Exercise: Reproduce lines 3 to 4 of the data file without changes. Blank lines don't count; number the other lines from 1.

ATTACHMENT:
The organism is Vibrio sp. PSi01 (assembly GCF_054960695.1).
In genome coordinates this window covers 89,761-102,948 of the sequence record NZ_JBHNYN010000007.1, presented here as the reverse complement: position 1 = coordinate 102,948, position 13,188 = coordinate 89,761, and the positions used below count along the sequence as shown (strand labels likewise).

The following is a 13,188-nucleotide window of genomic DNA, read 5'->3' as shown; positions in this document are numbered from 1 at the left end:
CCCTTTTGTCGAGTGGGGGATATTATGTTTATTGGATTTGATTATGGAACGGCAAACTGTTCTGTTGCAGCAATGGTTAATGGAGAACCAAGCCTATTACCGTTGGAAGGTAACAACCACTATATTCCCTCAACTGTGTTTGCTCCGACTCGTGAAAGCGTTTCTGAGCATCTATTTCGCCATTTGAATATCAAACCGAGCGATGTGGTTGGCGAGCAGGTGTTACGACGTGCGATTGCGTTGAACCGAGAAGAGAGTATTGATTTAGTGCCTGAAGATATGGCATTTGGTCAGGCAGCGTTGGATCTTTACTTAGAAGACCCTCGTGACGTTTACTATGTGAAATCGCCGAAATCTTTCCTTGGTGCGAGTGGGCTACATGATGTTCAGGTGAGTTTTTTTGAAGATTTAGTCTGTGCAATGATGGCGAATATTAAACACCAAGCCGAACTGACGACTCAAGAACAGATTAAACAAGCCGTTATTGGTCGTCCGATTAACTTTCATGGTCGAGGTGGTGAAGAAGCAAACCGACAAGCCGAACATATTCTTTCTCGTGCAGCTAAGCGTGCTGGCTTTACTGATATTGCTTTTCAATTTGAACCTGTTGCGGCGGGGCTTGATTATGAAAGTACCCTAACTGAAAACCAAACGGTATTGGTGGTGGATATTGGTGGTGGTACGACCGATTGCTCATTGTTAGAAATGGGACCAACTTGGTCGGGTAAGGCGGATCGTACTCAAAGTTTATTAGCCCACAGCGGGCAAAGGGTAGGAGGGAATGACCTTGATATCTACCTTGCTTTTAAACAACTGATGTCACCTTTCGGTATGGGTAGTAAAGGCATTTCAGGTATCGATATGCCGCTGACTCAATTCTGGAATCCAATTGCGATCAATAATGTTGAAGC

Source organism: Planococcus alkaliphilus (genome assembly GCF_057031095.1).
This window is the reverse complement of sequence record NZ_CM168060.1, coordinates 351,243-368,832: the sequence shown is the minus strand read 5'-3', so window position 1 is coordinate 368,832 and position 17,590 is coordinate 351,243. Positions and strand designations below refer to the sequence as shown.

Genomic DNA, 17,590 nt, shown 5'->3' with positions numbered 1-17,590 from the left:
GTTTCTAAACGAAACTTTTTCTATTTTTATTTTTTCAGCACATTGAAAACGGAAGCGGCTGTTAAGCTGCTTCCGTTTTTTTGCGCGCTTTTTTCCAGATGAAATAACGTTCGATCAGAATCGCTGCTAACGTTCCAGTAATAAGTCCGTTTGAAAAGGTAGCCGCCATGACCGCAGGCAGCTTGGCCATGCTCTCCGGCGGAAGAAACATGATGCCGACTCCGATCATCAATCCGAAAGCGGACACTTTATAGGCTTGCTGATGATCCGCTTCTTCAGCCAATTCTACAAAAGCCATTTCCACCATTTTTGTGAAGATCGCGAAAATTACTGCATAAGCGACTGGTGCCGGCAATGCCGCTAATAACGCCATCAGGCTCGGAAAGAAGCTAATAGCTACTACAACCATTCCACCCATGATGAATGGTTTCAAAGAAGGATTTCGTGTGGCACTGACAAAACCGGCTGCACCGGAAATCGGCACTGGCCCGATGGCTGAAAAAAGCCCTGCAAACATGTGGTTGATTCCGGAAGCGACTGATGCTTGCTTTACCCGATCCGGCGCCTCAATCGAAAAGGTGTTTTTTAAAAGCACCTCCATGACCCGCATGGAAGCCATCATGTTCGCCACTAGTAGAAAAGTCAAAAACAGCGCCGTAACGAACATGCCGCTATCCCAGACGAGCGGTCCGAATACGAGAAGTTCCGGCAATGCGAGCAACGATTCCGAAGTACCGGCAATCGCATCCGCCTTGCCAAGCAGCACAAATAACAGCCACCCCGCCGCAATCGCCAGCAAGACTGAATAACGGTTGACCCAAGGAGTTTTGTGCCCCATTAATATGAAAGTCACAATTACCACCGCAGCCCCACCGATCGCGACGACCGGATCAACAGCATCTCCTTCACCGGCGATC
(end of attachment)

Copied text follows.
The following is a 13,188-nucleotide window of genomic DNA, read 5'->3' as shown; positions in this document are numbered from 1 at the left end:
CCCTTTTGTCGAGTGGGGGATATTATGTTTATTGGATTTGATTATGGAACGGCAAACTGTTCTGTTGCAGCAATGGTTAATGGAGAACCAAGCCTATTACCGTTGGAAGGTAACAACCACTATATTCCCTCAACTGTGTTTGCTCCGACTCGTGAAAGCGTTTCTGAGCATCTATTTCGCCATTTGAATATCAAACCGAGCGATGTGGTTGGCGAGCAGGTGTTACGACGTGCGATTGCGTTGAACCGAGAAGAGAGTATTGATTTAGTGCCTGAAGATATGGCATTTGGTCAGGCAGCGTTGGATCTTTACTTAGAAGACCCTCGTGACGTTTACTATGTGAAATCGCCGAAATCTTTCCTTGGTGCGAGTGGGCTACATGATGTTCAGGTGAGTTTTTTTGAAGATTTAGTCTGTGCAATGATGGCGAATATTAAACACCAAGCCGAACTGACGACTCAAGAACAGATTAAACAAGCCGTTATTGGTCGTCCGATTAACTTTCATGGTCGAGGTGGTGAAGAAGCAAACCGACAAGCCGAACATATTCTTTCTCGTGCAGCTAAGCGTGCTGGCTTTACTGATATTGCTTTTCAATTTGAACCTGTTGCGGCGGGGCTTGATTATGAAAGTACCCTAACTGAAAACCAAACGGTATTGGTGGTGGATATTGGTGGTGGTACGACCGATTGCTCATTGTTAGAAATGGGACCAACTTGGTCGGGTAAGGCGGATCGTACTCAAAGTTTATTAGCCCACAGCGGGCAAAGGGTAGGAGGGAATGACCTTGATATCTACCTTGCTTTTAAACAACTGATGTCACCTTTCGGTATGGGTAGTAAAGGCATTTCAGGTATCGATATGCCGCTGACTCAATTCTGGAATCCAATTGCGATCAATAATGTTGAAGC